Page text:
Wild Animals

Posted in Audio by - June 19, 2020
Wild Animals

Released June 2020

SOME SPOILERS FOLLOW

Now stranded in modern London for several weeks, the Doctor and his companions are still trying to adjust to the nuances of everyday life in John Dorney’s ‘Wild Animals.’ Yet as the Doctor finds it more difficult to adapt than anticipated, a tragic crime proves just how truly limited he is in this environment.

While it’s perhaps not surprising that the Doctor is agitated and even forlorn at the prospect of having to spend the rest of his days in one location, the 600 years this incarnation previously spent on Orbis with no inclination of leaving does paint this sentiment in something of an odd light. Nonetheless, ‘Wild Animals’ continues to strip Doctor Who to its absolute minimum, and although it may not quite achieve its supposed purpose of serving as a modern historical with its look at everyday life, the lack of any science fiction element absolutely delivers a unique experience that allows for a very particular exploration of its leads that most stories cannot even attempt. Helen, of course, is the most at home in this time and place not too far removed from her own even if the technology still takes her by surprise, but it’s notable that even Liv is able to begin to relax and imagine making a life for herself here should they remain permanently stranded. While she is still just as fretful about the Doctor as always, there’s no denying that she has found a certain allure to settling down in one place that is seemingly so normal, and the cautious but friendly advances of Tania Bell provide a possible anchor that she has never really found outside of the TARDIS while traveling with the Doctor.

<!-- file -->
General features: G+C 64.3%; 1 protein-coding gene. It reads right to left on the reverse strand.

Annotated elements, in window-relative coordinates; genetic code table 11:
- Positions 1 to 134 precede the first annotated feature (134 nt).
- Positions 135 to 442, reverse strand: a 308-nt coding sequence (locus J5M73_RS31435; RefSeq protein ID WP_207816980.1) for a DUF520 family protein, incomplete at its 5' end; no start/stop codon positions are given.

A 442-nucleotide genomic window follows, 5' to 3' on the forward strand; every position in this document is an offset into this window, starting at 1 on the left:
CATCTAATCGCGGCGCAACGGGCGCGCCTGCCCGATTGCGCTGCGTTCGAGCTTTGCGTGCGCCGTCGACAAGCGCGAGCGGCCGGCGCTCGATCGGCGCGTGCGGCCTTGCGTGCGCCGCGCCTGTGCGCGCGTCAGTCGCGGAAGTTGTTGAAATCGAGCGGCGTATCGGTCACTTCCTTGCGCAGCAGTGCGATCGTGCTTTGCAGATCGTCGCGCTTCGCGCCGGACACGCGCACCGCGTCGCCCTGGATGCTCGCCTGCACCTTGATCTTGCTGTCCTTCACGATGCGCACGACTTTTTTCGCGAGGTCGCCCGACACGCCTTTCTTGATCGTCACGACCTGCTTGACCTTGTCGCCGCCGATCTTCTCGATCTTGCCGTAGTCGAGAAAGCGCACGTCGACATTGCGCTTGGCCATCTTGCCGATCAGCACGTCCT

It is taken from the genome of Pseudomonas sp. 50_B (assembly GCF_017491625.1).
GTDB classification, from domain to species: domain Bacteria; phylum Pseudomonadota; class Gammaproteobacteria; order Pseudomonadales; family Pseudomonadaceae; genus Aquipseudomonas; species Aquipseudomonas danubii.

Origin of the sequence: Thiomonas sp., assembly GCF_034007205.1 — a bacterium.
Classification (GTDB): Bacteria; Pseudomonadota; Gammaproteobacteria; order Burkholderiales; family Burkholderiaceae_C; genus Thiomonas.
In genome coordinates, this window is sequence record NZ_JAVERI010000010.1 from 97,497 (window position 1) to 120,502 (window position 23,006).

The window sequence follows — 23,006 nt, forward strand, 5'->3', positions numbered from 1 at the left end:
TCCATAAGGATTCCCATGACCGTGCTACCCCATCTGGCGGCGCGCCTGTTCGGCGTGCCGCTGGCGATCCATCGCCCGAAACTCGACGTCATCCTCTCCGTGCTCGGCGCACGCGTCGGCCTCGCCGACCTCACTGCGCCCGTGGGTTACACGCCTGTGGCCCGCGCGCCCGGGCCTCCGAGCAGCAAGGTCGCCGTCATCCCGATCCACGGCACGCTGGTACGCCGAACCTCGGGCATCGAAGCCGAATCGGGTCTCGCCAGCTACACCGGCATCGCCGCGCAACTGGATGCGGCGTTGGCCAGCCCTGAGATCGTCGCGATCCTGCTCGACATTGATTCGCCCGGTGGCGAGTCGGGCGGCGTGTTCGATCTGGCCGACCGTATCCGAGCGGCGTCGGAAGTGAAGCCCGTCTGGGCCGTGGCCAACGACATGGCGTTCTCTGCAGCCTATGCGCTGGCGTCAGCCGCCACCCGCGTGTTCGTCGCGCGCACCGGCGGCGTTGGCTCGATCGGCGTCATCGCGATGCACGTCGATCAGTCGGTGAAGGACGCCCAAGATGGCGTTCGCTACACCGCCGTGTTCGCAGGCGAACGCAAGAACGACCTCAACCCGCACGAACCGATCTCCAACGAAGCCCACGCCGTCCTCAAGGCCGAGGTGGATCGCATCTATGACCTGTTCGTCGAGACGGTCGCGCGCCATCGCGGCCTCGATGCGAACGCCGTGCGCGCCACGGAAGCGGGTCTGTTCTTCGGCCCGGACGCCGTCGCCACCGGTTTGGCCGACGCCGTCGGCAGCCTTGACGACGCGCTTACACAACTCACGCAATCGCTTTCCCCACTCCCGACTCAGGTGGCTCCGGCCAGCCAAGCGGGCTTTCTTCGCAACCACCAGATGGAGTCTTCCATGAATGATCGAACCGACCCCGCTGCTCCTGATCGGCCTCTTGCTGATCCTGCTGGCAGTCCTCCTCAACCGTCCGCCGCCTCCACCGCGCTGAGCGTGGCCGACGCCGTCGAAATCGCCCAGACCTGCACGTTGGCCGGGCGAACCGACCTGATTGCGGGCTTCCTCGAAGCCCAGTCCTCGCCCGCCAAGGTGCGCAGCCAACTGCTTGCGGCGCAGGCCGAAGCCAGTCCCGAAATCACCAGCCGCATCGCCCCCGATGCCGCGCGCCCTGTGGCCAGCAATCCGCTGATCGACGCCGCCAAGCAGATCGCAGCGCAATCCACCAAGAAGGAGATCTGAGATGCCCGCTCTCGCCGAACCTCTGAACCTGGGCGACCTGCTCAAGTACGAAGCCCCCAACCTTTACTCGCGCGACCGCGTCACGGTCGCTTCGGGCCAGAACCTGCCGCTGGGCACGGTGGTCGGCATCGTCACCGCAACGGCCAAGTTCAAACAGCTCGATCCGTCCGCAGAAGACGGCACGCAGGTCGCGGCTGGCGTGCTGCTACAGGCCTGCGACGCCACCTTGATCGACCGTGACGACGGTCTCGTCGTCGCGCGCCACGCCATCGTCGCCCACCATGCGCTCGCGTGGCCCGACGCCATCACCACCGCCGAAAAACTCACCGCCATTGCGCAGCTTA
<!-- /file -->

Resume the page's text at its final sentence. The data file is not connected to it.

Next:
Indeed, Rebecca Root gives a truly dynamic performance here as Tania guardedly builds up to the question she has clearly been wanting to ask Liv for so long. With Liv accepting Tania’s invitation to dinner and easily accepting Tania for who she truly is upon a cautious admission, an incredibly important scene for the franchise easily unfolds that reaffirms the ideals it has always championed. However, just as ‘Wild Animals’ celebrates the unequivocal truth that people are simply people, it also highlights the darker side of humanity and the genuine danger that even a random convenience store can pose when a robbery goes horribly wrong and a close acquaintance loses his life while Liv is rushed to the hospital. Without all the answers for once but not wholly accepting that there are officials who may be more prepared to help in the investigation than he is, the Doctor’s exuberance at finding an injustice to throw himself at and frustration at being limited to the use of modern technology are equally on full display, and Paul McGann plays this range of emotions and wounded pride perfectly as Liv and Helen continue to worry for his own well-being as he struggles to remain the man he has always been with no grand conspiracies to uncover.

‘Wild Animals’ is certainly an abnormal release for Doctor Who, and even within this sixteen-story epic is sure to be something of an outlier in terms of plot given its celebration and exploration of both the good and bad of everyday life and nothing else. Still, it’s precisely within this context that the fascinating discussion about just how invulnerable the Doctor and his companions can feel given the sheer numbers of wonders and horrors they have experienced can take place, adding a further layer of nuance to these characters that should continue to pay off in future stories of Stranded. There’s no real hint at the grander arc that is sure to eventually form, but the continued development- and not always for the better in the Doctor’s case- of the leads is once more a highlight. With Tania Bell seemingly joining on a more permanent basis alongside Liv as the remainder of the Baker Street denizens continue to interact, this latest Earthbound series continues to highlight how variable Doctor Who can be and the potential that Stranded can achieve.

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